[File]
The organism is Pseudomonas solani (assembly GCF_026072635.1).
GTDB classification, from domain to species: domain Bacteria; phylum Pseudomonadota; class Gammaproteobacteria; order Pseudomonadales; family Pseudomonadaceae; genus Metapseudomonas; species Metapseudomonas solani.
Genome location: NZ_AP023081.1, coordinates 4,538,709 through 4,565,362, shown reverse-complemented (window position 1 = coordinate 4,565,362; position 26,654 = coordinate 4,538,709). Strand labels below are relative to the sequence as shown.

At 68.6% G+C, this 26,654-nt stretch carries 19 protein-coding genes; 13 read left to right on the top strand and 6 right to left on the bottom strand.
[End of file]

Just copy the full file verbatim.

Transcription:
The organism is Pseudomonas solani (assembly GCF_026072635.1).
GTDB classification, from domain to species: domain Bacteria; phylum Pseudomonadota; class Gammaproteobacteria; order Pseudomonadales; family Pseudomonadaceae; genus Metapseudomonas; species Metapseudomonas solani.
Genome location: NZ_AP023081.1, coordinates 4,538,709 through 4,565,362, shown reverse-complemented (window position 1 = coordinate 4,565,362; position 26,654 = coordinate 4,538,709). Strand labels below are relative to the sequence as shown.

At 68.6% G+C, this 26,654-nt stretch carries 19 protein-coding genes; 13 read left to right on the top strand and 6 right to left on the bottom strand.